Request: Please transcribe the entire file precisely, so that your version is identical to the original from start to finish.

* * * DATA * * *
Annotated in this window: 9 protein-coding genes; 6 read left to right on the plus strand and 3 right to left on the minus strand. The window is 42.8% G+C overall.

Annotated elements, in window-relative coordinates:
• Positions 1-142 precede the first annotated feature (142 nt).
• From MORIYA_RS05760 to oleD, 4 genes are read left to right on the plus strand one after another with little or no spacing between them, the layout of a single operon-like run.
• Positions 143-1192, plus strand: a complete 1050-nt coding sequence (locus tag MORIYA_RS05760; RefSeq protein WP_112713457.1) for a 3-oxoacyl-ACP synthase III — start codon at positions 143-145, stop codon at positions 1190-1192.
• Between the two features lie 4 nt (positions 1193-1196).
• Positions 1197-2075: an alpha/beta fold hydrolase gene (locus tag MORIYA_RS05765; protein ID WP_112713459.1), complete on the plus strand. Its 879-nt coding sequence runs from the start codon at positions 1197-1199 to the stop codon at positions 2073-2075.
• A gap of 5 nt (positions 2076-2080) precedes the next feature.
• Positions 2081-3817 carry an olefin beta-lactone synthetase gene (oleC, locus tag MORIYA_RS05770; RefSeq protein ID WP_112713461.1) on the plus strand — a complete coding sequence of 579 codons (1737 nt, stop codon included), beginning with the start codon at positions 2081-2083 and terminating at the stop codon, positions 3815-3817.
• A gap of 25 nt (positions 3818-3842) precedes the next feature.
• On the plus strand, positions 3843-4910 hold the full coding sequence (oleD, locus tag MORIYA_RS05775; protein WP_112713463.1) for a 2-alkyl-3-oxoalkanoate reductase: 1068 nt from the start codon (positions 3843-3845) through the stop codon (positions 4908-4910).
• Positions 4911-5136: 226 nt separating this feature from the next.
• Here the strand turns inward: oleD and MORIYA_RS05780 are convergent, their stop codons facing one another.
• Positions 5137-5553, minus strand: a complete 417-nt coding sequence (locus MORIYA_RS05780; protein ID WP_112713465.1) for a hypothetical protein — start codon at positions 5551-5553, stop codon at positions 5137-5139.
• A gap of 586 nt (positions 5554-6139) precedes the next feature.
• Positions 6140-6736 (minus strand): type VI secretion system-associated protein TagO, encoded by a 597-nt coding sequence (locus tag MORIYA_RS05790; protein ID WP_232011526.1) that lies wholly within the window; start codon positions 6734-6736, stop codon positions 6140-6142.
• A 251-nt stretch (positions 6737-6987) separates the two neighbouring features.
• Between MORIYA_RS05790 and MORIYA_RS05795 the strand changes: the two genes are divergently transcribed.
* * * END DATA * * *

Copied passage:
Annotated in this window: 9 protein-coding genes; 6 read left to right on the plus strand and 3 right to left on the minus strand. The window is 42.8% G+C overall.

Annotated elements, in window-relative coordinates:
• Positions 1-142 precede the first annotated feature (142 nt).
• From MORIYA_RS05760 to oleD, 4 genes are read left to right on the plus strand one after another with little or no spacing between them, the layout of a single operon-like run.
• Positions 143-1192, plus strand: a complete 1050-nt coding sequence (locus tag MORIYA_RS05760; RefSeq protein WP_112713457.1) for a 3-oxoacyl-ACP synthase III — start codon at positions 143-145, stop codon at positions 1190-1192.
• Between the two features lie 4 nt (positions 1193-1196).
• Positions 1197-2075: an alpha/beta fold hydrolase gene (locus tag MORIYA_RS05765; protein ID WP_112713459.1), complete on the plus strand. Its 879-nt coding sequence runs from the start codon at positions 1197-1199 to the stop codon at positions 2073-2075.
• A gap of 5 nt (positions 2076-2080) precedes the next feature.
• Positions 2081-3817 carry an olefin beta-lactone synthetase gene (oleC, locus tag MORIYA_RS05770; RefSeq protein ID WP_112713461.1) on the plus strand — a complete coding sequence of 579 codons (1737 nt, stop codon included), beginning with the start codon at positions 2081-2083 and terminating at the stop codon, positions 3815-3817.
• A gap of 25 nt (positions 3818-3842) precedes the next feature.
• On the plus strand, positions 3843-4910 hold the full coding sequence (oleD, locus tag MORIYA_RS05775; protein WP_112713463.1) for a 2-alkyl-3-oxoalkanoate reductase: 1068 nt from the start codon (positions 3843-3845) through the stop codon (positions 4908-4910).
• Positions 4911-5136: 226 nt separating this feature from the next.
• Here the strand turns inward: oleD and MORIYA_RS05780 are convergent, their stop codons facing one another.
• Positions 5137-5553, minus strand: a complete 417-nt coding sequence (locus MORIYA_RS05780; protein ID WP_112713465.1) for a hypothetical protein — start codon at positions 5551-5553, stop codon at positions 5137-5139.
• A gap of 586 nt (positions 5554-6139) precedes the next feature.
• Positions 6140-6736 (minus strand): type VI secretion system-associated protein TagO, encoded by a 597-nt coding sequence (locus tag MORIYA_RS05790; protein ID WP_232011526.1) that lies wholly within the window; start codon positions 6734-6736, stop codon positions 6140-6142.
• A 251-nt stretch (positions 6737-6987) separates the two neighbouring features.
• Between MORIYA_RS05790 and MORIYA_RS05795 the strand changes: the two genes are divergently transcribed.